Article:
Polish President Andrzej Duda said on Wednesday that a preliminary agreement on the European budget had already been drafted.
Pressure has been mounting on Hungary and Poland over their blocking of the EU's €1.8 trillion budget and coronavirus recovery fund.
"A preliminary agreement is already sketched," he said at a joint press conference with his Czech counterpart Milos Zeman on Wednesday.
"The work and discussions are ongoing, this agreement is the result of very fierce efforts by the Polish and Hungarian parties, but also by the German presidency," he added.
Both countries agreed to the financial package after a marathon summit this summer.
But they changed their position after MEPs pushed to insert a mechanism that would allow the EU to cut off funds to countries that don't respect the bloc's standards.
Now, with a crunch EU summit looming on Thursday, pressure is building on both Budapest and Warsaw to back down.
Radoslaw Sikorski, a Polish MEP with the centre-right European People´s Party group and a former foreign minister, told Euronews that he is glad his country is pulling away from the brink.
"It was absurd to veto a multi-annual budget because you [Poland] don't want to be a law-abiding country... I don't see what Poland has got out of it [the veto], because Poland's interest is to be a law-abiding country," he said.
"It wants to receive support from both the EU budget and the recovery fund," he added.
Watch the full interview with Sikorski in the above video player.
Securing financial support is 'critical' says Germany
Germany currently holds the rotating presidency of the EU. Its Europe minister said further delays to signing off on the fund would be irresponsible.
“The social and economic consequences of the crisis become more visible every day," said Michael Roth. “It would be irresponsible to further delay essential support to our citizens. We need to rapidly unlock the financial support which is so critical for many member states."
It comes as a senior European diplomat warned the other 25 EU countries will have no choice but to sideline the two rebel countries.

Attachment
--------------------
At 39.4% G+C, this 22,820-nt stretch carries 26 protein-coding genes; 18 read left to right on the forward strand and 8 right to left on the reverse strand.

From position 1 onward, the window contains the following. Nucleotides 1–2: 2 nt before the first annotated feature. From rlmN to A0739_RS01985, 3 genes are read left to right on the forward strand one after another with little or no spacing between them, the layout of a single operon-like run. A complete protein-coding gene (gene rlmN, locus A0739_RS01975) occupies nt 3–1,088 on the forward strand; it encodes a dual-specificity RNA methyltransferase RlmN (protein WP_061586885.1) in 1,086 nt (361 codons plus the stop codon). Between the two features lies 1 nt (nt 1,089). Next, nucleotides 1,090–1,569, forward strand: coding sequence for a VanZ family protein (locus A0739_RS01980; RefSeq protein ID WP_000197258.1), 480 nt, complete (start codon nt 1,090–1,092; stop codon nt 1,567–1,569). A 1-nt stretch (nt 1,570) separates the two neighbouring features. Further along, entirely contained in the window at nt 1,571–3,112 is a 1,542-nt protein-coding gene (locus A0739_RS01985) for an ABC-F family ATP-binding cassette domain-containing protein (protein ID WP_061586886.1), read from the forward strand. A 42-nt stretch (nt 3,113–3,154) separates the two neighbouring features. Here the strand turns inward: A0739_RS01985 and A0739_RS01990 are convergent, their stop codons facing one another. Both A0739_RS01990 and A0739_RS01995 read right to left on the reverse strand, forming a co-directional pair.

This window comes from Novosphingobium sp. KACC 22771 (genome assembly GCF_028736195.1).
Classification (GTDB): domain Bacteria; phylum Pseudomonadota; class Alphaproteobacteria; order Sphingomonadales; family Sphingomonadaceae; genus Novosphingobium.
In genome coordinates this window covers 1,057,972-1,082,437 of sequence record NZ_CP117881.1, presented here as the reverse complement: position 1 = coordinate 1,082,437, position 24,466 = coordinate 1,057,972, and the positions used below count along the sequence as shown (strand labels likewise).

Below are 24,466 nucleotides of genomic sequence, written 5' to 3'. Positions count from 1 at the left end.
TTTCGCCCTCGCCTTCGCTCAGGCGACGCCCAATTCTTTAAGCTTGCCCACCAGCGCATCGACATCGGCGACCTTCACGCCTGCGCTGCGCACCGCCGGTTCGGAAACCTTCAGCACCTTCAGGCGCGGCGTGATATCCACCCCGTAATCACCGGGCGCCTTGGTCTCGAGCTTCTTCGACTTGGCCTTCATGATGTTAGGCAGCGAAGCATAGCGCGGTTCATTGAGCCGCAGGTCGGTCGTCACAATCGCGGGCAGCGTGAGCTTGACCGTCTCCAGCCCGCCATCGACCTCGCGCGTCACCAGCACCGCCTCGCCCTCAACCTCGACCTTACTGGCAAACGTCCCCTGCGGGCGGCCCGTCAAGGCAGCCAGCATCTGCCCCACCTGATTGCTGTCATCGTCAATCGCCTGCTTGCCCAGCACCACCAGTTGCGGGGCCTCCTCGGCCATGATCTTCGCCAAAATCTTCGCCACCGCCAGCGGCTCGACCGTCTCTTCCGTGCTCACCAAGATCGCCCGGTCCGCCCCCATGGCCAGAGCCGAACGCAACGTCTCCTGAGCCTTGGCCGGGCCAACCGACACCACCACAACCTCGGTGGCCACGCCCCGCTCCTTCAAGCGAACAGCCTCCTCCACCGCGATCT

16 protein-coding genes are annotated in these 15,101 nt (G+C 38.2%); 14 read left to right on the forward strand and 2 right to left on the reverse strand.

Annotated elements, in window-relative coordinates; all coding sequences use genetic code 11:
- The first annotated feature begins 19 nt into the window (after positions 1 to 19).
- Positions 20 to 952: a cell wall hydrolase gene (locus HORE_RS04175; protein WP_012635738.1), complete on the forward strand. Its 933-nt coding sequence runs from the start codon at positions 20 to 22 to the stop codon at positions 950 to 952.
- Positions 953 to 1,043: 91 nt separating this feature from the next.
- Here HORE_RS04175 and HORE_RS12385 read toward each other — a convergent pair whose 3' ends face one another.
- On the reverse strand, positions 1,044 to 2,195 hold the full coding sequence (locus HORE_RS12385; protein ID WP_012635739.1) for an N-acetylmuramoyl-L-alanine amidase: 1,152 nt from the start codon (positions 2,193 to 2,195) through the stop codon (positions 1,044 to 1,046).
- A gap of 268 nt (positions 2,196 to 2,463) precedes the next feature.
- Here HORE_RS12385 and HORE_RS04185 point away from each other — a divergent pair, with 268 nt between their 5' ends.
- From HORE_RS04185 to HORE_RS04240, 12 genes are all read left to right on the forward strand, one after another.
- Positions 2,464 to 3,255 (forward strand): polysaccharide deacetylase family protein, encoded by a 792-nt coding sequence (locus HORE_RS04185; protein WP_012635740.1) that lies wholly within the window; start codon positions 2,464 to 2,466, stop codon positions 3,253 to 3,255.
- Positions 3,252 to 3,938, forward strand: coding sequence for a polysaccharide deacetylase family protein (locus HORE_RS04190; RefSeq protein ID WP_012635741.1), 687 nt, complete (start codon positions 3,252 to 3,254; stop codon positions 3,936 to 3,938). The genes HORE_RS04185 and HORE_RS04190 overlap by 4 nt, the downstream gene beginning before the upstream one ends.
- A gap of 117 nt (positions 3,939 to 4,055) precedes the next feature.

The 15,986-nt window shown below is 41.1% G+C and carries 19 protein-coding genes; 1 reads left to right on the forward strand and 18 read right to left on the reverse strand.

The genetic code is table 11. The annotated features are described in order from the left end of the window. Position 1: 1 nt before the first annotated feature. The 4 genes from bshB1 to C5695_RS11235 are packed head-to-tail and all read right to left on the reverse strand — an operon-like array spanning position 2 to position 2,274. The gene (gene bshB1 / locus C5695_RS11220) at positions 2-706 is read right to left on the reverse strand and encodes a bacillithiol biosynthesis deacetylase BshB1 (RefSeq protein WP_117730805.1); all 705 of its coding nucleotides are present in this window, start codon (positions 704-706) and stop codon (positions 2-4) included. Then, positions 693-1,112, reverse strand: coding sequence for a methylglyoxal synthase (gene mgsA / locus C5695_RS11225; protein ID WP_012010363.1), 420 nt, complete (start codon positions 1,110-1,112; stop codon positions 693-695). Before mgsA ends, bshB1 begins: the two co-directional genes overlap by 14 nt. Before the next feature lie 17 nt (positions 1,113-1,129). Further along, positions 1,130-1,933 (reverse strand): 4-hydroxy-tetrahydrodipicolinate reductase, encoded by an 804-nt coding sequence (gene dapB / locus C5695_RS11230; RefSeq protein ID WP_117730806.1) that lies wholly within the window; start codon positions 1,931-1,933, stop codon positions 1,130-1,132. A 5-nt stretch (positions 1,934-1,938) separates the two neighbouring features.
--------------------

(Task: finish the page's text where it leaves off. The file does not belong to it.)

They can approve the €750 million pandemic recovery fund without Poland and Hungary, which forms part of the €1.8 trillion package. The €1.05 tr difference, which is the EU's budget for the next seven years, needs the pair's green light.
MEPs pushed for a mechanism to link EU cash to respect for the bloc's values amid concerns Hungary and Poland are not in step with the rest of the continent on issues like media freedom and judicial independence.
But Péter Szijjártó, Hungary's foreign minister, rejected this idea on Tuesday. He said: "It's difficult to interpret science fiction and to have a foreign affairs position from this. All I can say is that the Hungarian position is not new. The Hungarian position has not changed over the years. We reject linking the use of EU resources and common money to unknown and undefined political considerations."
But both countries could end up paying a heavy price if they are left out of the pandemic recovery fund.
"It would mean serious isolation for both countries. And I think it's not far-fetched to argue that it would result in significant domestic crises in both governments on the national stage because it would be very hard to argue why the national economy and even societies are deprived from this essential pot of money," Dániel Hegedűs, an analyst at the German Marshall Fund, told Euronews.